Nostalgia is sort of a cheap shot when it comes to gaming, because some people will play anything if you tell them it was inspired by something they loved and played before. But it's not enough to simply toss out names from your childhood. That's not what makes a game good, and it's no guarantee that what you're playing is in any way as fun and cool as those titles were for all the right reasons. Fortunately, Ludosity's indie action adventure game Ittle Dew gets it. A gorgeous, silly, engrossing game that's filled with subtle nods to the gaming greats of yore without ever losing its own style or remembering exactly why you loved those games in the first place. (Coming to Linux, iPad, and Android tablets this fall!)
The game stars the titular heroine Ittle Dew, a brash, barefoot, adventure-seeking young lass who likes to hit things, and her snarky flying magical fox companion, Tippsie. When Ittle finds herself shipwrecked on a strange island, all she cares about is finding as much adventure and excitement as possible, and fortunately for her, this place has it in spades. Move with the [arrow] keys, advance text or make selections with [enter], and use [Z] to swing your stick. Don't worry, you'll find more hero-appropriate items soon! If you get stuck, hit [T] to get a hint from Tippsie, and keep track of where you are on the map with [M]. Ittle will have to travel all over the island, exploring not only the enormous castle but the island proper, which is packed with dungeons (including a "master" one) and secret areas.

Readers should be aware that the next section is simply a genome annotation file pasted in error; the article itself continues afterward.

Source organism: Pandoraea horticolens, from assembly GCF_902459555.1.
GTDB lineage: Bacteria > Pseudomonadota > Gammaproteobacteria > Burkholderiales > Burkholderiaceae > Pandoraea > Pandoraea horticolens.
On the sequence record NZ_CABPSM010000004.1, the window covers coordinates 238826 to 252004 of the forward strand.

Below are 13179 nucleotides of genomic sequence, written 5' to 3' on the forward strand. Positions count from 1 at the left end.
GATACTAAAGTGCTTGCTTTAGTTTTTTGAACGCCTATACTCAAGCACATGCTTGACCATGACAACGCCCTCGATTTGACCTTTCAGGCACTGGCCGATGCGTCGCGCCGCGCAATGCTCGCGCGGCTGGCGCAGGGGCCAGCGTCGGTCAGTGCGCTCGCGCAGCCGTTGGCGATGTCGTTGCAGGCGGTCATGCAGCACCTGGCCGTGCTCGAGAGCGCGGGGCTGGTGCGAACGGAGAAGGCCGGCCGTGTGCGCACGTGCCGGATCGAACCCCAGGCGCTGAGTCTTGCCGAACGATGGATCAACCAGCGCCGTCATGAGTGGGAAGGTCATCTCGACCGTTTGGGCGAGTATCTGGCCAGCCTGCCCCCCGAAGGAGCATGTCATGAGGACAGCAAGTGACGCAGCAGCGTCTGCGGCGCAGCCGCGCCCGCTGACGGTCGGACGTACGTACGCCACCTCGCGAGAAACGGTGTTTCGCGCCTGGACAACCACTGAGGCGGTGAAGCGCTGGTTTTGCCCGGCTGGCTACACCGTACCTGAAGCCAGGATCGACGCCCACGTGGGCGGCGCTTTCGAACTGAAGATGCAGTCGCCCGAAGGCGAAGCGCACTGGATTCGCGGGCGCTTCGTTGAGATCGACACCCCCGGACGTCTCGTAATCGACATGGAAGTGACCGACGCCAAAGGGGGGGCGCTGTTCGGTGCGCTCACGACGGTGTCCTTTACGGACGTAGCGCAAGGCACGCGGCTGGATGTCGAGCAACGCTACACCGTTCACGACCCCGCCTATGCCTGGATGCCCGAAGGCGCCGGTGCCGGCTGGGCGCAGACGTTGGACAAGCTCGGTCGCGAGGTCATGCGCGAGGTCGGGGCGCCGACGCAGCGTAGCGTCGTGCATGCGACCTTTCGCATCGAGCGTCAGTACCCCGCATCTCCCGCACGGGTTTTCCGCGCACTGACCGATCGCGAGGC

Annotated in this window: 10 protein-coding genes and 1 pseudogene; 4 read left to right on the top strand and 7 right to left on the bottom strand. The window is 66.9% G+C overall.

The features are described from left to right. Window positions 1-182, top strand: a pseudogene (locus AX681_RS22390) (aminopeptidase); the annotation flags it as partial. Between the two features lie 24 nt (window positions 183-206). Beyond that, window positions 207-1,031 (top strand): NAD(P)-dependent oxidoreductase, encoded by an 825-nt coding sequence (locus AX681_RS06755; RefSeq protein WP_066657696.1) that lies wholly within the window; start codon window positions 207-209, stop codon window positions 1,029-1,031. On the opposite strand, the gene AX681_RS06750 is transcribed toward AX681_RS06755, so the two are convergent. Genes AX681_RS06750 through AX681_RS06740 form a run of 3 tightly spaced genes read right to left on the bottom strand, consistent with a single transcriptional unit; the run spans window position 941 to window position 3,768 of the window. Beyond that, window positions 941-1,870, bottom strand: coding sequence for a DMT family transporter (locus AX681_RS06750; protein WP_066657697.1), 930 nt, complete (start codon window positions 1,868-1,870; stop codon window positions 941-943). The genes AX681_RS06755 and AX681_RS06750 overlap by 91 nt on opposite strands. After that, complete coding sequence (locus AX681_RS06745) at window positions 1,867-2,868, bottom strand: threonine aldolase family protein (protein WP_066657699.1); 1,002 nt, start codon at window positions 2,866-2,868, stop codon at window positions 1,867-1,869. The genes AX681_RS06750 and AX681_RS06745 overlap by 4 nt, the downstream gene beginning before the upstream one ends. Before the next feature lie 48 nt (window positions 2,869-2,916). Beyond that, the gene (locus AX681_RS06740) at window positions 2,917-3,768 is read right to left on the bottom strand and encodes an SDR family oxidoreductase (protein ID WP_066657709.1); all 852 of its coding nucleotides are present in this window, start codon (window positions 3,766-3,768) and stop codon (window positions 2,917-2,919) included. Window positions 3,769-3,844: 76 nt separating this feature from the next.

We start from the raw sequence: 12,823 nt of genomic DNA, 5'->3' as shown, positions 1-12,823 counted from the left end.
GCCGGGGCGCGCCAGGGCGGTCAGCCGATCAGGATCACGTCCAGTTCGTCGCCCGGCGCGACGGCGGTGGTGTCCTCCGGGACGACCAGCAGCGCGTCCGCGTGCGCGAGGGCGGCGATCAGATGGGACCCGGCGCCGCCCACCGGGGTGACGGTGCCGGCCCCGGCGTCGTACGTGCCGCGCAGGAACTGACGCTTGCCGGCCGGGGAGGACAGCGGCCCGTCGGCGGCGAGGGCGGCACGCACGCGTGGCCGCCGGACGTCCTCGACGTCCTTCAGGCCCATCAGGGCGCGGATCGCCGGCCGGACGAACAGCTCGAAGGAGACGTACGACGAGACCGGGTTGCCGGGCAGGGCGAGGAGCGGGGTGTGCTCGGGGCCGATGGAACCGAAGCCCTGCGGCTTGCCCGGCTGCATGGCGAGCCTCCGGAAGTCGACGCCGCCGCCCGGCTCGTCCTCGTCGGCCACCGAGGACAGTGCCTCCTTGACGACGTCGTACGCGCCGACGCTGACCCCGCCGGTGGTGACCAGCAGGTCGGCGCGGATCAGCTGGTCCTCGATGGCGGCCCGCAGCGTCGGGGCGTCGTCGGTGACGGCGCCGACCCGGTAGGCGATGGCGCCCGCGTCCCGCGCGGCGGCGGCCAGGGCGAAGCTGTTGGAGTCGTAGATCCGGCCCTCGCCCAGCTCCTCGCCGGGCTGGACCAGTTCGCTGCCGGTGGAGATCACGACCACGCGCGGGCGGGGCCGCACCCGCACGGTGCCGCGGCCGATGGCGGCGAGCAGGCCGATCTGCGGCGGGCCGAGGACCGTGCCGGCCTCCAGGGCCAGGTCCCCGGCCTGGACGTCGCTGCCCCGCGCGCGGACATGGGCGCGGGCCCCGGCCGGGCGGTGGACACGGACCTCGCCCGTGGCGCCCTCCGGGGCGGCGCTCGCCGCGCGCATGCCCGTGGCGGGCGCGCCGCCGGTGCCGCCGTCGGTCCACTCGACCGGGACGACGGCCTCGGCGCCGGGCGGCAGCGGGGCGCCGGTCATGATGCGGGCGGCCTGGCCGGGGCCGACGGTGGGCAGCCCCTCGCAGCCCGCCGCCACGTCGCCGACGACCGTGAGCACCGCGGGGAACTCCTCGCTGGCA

Though there is combat, many enemies require some puzzling and thought to defeat over simple stabbin'. As it happens, instead of an entire pile of items, your arsenal will consist of just a few, such as a fire sword or portal staff, that can be used alone or together to manipulate your environment in different ways. The game's focus on thinking over typical action-adventure hack-and-slash means that it's never mindless, and virtually every single room is its own contained puzzle. If there's a downside, it's that challenging though some of them may be, the bulk of the puzzles tend to revolve around pushing blocks in some shape or form, which wears a little thin as the game goes on. Fortunately, the limited item inventory adds another layer of thought when you find yourself forced to come up with ways you can use your items together to get past obstacles instead of just immediately knowing one area is for ice, another is for teleportation, and so forth. The boss fights
Ittle Dew is one of those games whose style seems distilled from pure rainbows, unicorn smiles, and sass. It's unrelentingly cheerful, and the creative enemy and character design really shines. The willingness to be both goofy and thinky is something we could do with more of in gaming in general, since it often feels like most titles draw a line in the sand between humour and challenge instead of attempting to marry them as successfully as Ittle Dew does. It may be on the short side ultimately compared to its inspirations like Zelda or The Secret of Mana, but the sheer amount of optional puzzles, collectible cards, and "professional shortcuts" means aiming for 100% completion, much less a high-ranked speed run, you'll still find it a satisfyingly meaty game. With challenging puzzles, memorable characters, boss fights, secrets, collectibles and much more, it's just the ticket for action-adventure fans with a sense of humour and fondness for surly, weapon-wielding girls in animal costumes.
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Thanks to Daniel Kaplan for suggesting this one!